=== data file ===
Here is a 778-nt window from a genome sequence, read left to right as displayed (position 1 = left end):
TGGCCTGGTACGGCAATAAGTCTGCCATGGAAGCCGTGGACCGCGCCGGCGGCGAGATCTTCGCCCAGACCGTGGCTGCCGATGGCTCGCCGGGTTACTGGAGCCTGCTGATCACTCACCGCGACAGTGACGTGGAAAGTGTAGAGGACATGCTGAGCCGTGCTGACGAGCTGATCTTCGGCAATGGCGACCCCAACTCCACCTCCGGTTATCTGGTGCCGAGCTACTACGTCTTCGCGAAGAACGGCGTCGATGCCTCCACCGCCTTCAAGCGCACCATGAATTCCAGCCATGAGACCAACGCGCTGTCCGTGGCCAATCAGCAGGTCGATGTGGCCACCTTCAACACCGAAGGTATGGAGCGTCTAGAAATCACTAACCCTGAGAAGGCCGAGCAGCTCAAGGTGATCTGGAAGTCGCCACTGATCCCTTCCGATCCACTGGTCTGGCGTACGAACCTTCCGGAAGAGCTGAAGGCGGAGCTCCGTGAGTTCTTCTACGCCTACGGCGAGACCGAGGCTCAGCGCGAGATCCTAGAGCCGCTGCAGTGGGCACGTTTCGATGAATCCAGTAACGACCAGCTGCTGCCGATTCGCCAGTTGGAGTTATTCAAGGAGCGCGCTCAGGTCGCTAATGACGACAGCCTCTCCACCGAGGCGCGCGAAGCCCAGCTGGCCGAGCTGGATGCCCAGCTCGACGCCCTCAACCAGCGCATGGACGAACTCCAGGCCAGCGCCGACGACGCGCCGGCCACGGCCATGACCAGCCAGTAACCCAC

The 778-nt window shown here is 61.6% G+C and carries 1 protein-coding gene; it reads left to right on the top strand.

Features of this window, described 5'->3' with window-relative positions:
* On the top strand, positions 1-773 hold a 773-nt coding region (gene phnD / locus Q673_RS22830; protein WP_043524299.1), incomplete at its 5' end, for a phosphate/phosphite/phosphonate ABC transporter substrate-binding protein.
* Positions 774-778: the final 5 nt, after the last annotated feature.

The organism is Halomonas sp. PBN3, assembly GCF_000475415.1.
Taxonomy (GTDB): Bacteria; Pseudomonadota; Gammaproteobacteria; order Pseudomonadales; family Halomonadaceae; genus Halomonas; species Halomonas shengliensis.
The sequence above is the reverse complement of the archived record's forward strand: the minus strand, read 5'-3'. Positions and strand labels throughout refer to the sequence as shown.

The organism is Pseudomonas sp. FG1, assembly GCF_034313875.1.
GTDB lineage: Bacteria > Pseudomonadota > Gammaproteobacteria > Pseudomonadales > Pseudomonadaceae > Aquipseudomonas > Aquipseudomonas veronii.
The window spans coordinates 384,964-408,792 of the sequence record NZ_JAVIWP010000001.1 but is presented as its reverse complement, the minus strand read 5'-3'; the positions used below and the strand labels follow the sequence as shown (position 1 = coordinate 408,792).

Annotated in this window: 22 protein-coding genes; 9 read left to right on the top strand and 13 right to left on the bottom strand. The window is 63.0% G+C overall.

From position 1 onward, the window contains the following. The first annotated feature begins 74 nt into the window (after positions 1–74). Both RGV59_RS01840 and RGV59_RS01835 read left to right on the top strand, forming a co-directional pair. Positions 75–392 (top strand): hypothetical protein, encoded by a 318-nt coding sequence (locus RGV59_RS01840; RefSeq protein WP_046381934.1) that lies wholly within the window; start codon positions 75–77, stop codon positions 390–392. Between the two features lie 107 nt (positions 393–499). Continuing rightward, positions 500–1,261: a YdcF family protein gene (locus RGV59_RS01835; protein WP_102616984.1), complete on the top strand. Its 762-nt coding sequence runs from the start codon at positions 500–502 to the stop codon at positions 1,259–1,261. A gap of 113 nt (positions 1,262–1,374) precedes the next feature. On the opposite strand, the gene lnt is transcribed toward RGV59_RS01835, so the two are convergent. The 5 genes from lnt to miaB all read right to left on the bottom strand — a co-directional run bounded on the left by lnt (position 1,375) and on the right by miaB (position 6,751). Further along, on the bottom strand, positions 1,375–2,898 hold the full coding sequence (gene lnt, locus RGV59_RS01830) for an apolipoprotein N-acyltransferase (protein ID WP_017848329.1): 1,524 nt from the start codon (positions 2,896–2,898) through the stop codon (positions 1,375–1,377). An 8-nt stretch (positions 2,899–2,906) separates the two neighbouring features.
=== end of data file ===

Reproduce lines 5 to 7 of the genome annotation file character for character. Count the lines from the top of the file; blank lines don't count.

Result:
* On the top strand, positions 1-773 hold a 773-nt coding region (gene phnD / locus Q673_RS22830; protein WP_043524299.1), incomplete at its 5' end, for a phosphate/phosphite/phosphonate ABC transporter substrate-binding protein.
* Positions 774-778: the final 5 nt, after the last annotated feature.

The organism is Halomonas sp. PBN3, assembly GCF_000475415.1.